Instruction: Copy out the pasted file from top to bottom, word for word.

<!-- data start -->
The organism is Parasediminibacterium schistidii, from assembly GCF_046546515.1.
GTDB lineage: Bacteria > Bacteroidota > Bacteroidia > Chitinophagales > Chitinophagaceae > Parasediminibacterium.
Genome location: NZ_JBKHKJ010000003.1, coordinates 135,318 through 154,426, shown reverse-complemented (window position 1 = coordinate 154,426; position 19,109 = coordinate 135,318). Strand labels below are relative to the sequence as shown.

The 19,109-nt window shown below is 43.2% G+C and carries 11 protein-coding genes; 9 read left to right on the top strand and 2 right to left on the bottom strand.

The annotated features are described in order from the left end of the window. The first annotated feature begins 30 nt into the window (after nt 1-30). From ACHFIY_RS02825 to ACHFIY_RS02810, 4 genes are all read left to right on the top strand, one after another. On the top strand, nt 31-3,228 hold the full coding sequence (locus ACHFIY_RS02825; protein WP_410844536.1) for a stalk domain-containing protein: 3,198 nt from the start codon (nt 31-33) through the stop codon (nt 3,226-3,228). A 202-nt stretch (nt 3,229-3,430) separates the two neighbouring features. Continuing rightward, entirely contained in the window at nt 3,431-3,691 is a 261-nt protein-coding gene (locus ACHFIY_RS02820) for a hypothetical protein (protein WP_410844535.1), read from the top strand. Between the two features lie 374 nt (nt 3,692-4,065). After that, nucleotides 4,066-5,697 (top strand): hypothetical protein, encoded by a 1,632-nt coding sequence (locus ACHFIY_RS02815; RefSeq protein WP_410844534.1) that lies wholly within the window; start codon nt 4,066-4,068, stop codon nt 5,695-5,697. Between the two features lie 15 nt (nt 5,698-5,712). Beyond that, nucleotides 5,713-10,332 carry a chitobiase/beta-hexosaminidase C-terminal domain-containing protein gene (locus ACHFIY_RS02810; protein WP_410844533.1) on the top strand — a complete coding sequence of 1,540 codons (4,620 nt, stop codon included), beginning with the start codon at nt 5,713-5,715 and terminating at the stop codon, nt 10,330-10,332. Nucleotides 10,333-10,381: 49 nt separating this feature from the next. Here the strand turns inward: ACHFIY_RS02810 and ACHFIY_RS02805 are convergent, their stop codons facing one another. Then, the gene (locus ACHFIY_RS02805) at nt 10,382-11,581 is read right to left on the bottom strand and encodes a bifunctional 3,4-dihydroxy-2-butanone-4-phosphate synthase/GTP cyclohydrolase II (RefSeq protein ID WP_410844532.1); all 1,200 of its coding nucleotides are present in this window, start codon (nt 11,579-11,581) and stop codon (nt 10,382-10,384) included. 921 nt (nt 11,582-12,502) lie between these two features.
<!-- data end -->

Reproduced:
The organism is Parasediminibacterium schistidii, from assembly GCF_046546515.1.
GTDB lineage: Bacteria > Bacteroidota > Bacteroidia > Chitinophagales > Chitinophagaceae > Parasediminibacterium.
Genome location: NZ_JBKHKJ010000003.1, coordinates 135,318 through 154,426, shown reverse-complemented (window position 1 = coordinate 154,426; position 19,109 = coordinate 135,318). Strand labels below are relative to the sequence as shown.

The 19,109-nt window shown below is 43.2% G+C and carries 11 protein-coding genes; 9 read left to right on the top strand and 2 right to left on the bottom strand.

The annotated features are described in order from the left end of the window. The first annotated feature begins 30 nt into the window (after nt 1-30). From ACHFIY_RS02825 to ACHFIY_RS02810, 4 genes are all read left to right on the top strand, one after another. On the top strand, nt 31-3,228 hold the full coding sequence (locus ACHFIY_RS02825; protein WP_410844536.1) for a stalk domain-containing protein: 3,198 nt from the start codon (nt 31-33) through the stop codon (nt 3,226-3,228). A 202-nt stretch (nt 3,229-3,430) separates the two neighbouring features. Continuing rightward, entirely contained in the window at nt 3,431-3,691 is a 261-nt protein-coding gene (locus ACHFIY_RS02820) for a hypothetical protein (protein WP_410844535.1), read from the top strand. Between the two features lie 374 nt (nt 3,692-4,065). After that, nucleotides 4,066-5,697 (top strand): hypothetical protein, encoded by a 1,632-nt coding sequence (locus ACHFIY_RS02815; RefSeq protein WP_410844534.1) that lies wholly within the window; start codon nt 4,066-4,068, stop codon nt 5,695-5,697. Between the two features lie 15 nt (nt 5,698-5,712). Beyond that, nucleotides 5,713-10,332 carry a chitobiase/beta-hexosaminidase C-terminal domain-containing protein gene (locus ACHFIY_RS02810; protein WP_410844533.1) on the top strand — a complete coding sequence of 1,540 codons (4,620 nt, stop codon included), beginning with the start codon at nt 5,713-5,715 and terminating at the stop codon, nt 10,330-10,332. Nucleotides 10,333-10,381: 49 nt separating this feature from the next. Here the strand turns inward: ACHFIY_RS02810 and ACHFIY_RS02805 are convergent, their stop codons facing one another. Then, the gene (locus ACHFIY_RS02805) at nt 10,382-11,581 is read right to left on the bottom strand and encodes a bifunctional 3,4-dihydroxy-2-butanone-4-phosphate synthase/GTP cyclohydrolase II (RefSeq protein ID WP_410844532.1); all 1,200 of its coding nucleotides are present in this window, start codon (nt 11,579-11,581) and stop codon (nt 10,382-10,384) included. 921 nt (nt 11,582-12,502) lie between these two features.